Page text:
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Fishless Cycle


Infoseeker

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I started my first fishless cycle 14 days ago.

My readings are now Amm 0, Nitrites <.3 Nitrates 12.5.

I am using Tetra Test Kits

Checking my tap water today it also contains 12.5 Nitrate.

My question is - should I start to add daily drops of Ammonia or wait until

the Nitrites are reading a little higher. ??

Infoseeker (UK)

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Can anybody advise on how much ammonia per day I should

start to add. 20 UK gall

I started with a reading of 4 Ammonia when I started.

Because my tap water contains a reading of Nitrates will I always

have this as my minimum reading when the tank is cycled even when

I perform regular water changes.??

Cheers

Infoseeker (UK)

Thanks a lot for this message board..

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I am assuming that first, you have read this:

http://www.kokosgoldfish.com/FishlessCycle.html

:)

If you added ammonia such that the readings stated 4ppm ammonia, you should be fine. The ammonia will not start to drop until the first type of bacteria that processes the ammonia grows a sufficiant colony - one that can process ammonia nicely. When you get enough of this type of bacteria growing in your media, you will see the ammonia drop. When it drops to 0.25 or less (zero) you will have to start adding in ammonia to the tank on a daily basis - to mimic the waste a goldfish would produce on a daily basis. Until the ammonia drops to zero, though, you have no need to add more at all! If you get the ammonia much higher than 4ppm it can actually slow the development of your cycle.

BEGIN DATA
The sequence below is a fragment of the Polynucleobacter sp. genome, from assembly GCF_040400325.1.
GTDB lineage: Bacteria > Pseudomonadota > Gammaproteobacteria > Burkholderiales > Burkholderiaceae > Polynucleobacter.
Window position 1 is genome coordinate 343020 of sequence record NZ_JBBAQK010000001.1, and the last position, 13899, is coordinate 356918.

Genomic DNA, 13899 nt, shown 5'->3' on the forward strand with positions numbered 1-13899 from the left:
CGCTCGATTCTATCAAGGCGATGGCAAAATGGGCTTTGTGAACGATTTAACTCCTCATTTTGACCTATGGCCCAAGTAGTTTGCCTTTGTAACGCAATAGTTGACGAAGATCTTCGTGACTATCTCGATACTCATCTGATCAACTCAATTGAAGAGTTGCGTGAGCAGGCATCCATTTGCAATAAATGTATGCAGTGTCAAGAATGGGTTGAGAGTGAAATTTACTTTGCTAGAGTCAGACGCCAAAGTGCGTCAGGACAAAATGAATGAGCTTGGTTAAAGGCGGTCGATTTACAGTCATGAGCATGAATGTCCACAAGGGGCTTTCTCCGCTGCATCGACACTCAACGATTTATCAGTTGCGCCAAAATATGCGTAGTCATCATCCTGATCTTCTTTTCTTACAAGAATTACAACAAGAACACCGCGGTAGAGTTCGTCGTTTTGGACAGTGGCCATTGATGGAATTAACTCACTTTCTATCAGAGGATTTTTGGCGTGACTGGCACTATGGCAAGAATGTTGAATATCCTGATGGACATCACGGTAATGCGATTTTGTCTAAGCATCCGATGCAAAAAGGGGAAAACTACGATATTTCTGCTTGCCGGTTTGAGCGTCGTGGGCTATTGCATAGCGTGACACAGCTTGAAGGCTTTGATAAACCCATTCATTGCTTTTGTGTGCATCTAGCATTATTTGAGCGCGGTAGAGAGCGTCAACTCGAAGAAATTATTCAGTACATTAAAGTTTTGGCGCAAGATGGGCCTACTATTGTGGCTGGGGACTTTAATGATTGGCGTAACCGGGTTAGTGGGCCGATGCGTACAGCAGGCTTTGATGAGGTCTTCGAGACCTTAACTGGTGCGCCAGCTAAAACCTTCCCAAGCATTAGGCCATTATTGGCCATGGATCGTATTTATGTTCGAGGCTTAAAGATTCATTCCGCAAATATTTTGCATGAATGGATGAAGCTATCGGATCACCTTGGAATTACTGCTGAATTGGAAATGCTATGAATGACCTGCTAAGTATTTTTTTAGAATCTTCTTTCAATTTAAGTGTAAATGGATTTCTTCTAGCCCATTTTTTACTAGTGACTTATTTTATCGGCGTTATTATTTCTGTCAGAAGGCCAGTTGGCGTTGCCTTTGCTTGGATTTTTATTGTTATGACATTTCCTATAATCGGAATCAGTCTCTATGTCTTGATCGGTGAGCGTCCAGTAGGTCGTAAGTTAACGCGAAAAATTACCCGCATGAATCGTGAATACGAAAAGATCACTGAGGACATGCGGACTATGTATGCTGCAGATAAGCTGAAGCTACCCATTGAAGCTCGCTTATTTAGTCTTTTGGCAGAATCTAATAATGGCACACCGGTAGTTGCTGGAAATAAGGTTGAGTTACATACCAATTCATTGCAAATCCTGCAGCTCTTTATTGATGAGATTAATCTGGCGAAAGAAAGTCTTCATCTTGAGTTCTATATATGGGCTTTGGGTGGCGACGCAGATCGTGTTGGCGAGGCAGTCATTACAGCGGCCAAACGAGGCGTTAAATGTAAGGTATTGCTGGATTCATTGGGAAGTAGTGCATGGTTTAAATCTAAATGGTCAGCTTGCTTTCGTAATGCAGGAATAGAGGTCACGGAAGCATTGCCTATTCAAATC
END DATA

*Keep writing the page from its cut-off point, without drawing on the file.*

It has now dropped to zero - so you should have a lot more nitrite than you are reading. But lets go with that now......

When the second type of bacteria kicks in and grows, you will see the nitrates rise and the nitrites lower. At that time, you will be heading down the backstretch towards home and the cycle is nearing completion.

You will be adding enough ammonia that if you were to take a reading immediately an addition, you would see it at about 1-2 ppm. If you are going to have a fully stocked tank it will not hurt to pump up the colonies of bacteria so they can handle 2ppm ammonia on a daily basis. Test the water each morning - before your addition. The ammonia should be zero. If it is not, add less ammonia - or have patience and the colony will grow.

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Thanks Daryl. I will start in the morning adding a small amount.

Thank You

Also I have a rescued comet. This fish shoudn't be alive after reading all your posts

about water conditions.

It has been kept in a small 1 1/2 gall tank for years. Water changed about once a month when cloudy.

No filtering. No air, Water changes involved 100% unconditioned COLD tap water.

I am now keeping this "healthy" looking fish in a bigger tank, just changing 50% every week with conditioned water. It has never

known "cycled" water in its life, just pure tap water left until it stank.

What are it's chances of living when I put it into cycled water when my tank is "finished"

Also being left in a little tank for 5 years would it grow given a better environment ?? it is now about 9cm total .

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Many fish survive unbelievable conditions for a short time. It is like a balancing act, though. Goldfish are quite strong fish and can withstand harsh conditions fairly well. But one small problem that comes into a system like that can quickly kill. A simple parasite that, in a clean tank, would cause little problem and could easily be eliminated, could kill within hours. The same for a bacteria - one could run through a system killing all within hours....

A fish that is given good water and room, should live well. If you find problems - parasites/infections etc. you will most likely be given the time to respond to those problems and hopefully solve them before they kill the fish. Good water gives you time to respond to a problem

A fish that has had many years of harsh treatment will never grow as large or as fast as a fish that has had nothing but the best from spawning. This does not mean, however, that your fish will not grow. They all grow - slowly perhaps, but continuously. If the fish is no longer using up all its life energy on survival, it can put that energy into growth.

Good on you for saving that fish!!!! :)

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